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Six years ago on Martin Luther King Day, the Baptist Center for Ethics launched a new Web site publishing all-new content five days a week. Since then thousands of news stories, features, columns, editorials have moved across these pages, reaching audiences literally around the world.

Cliff Vaughn,’s culture editor, said a lot has changed for him since his first article appeared on the site Jan. 14, 2002. He and his wife, Mary, have had two children, and he works from his home since the Baptist Center for Ethics moved to a virtual office.

“People are also going online for news, information and resources more than they were six years ago,” Vaughn said. “We’re glad to have staked out a corner in cyberspace where people across the globe can be challenged to advance the common good.”

Formed in 1991 to provide proactive, positive and practical ethics resources and services to congregations, the Nashville-based BCE began experimenting with Web-based publishing in January 1999.

“From its very beginning, the Baptist Center for Ethics has sought to use to best of affordable technology to advance its mission,” said BCE Executive Director Robert Parham. “We moved from printed newsletters to faxed newsletters, from bulk e-mails to an occasionally updated Web site, from a rich text-driven Web site to one with increasing numbers of video clips.”

The BCE’s first Web site was launched with limited content to complement a bi-monthly printed newsletter. The volume of posted articles gradually increased, and over time the organization decided to leave the printed newsletter behind. Later BCE’s publishing division, Acacia Resources, basically abandoned printed educational materials, moving almost exclusively to online curriculum.

Parham said staff learned early on that the original name of the first Web site,, was confusing. Readers didn’t know if “Baptist” was plural or singular, or whether to spell out “four” or use the numeral 4. Some even stumbled on the word “ethics,” confusing it with “ethnics.”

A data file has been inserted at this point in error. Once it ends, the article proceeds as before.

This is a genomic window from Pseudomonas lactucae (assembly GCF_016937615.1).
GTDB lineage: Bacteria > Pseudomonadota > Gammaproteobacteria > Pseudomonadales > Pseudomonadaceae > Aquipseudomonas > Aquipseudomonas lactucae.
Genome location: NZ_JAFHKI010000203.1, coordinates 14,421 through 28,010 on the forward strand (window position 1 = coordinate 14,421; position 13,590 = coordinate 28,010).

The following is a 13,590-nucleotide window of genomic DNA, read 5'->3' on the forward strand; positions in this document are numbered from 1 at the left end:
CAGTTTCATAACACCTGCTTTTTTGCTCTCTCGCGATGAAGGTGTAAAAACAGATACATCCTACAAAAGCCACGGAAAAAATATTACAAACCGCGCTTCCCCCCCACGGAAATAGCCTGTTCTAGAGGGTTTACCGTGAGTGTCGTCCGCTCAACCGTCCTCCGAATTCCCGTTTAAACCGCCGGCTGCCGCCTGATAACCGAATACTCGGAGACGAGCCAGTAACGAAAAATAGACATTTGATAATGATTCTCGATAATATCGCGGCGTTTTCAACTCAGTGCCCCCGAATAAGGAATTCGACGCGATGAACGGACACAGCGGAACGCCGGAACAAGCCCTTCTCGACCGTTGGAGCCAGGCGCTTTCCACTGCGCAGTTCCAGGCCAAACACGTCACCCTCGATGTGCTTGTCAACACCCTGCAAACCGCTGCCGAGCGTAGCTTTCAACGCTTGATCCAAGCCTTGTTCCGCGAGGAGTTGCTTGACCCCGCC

When the BCE determined in 2001 to move aggressively onto the World Wide Web, posting six new articles each weekday, it sought a new name to signal its brashly ambitious plans. was born.

Recently Parham observed in an editorial the imprint has become better known than the name of the organization. Traveling to a meeting of global Baptists in Ghana, Parham said he received a blank response when introducing himself as being with the Baptist Center for Ethics, but when he referenced, folks from Liberia to Australia immediately recognized the name and said they read the Web site regularly.

“It has been a terrific challenge, a profoundly rewarding journey,” Parham said. “Today our site is read by Baptists around the world and is considered one of the premier Christian Web sites for news, commentary and other information.”

In addition to editorial content, there are more than 1,600 sermons on’s online sermon library.

“Our success results from the hardest working staff in Baptist life and a host of columnists passionate about social justice,” Parham said.

Bob Allen is managing editor of

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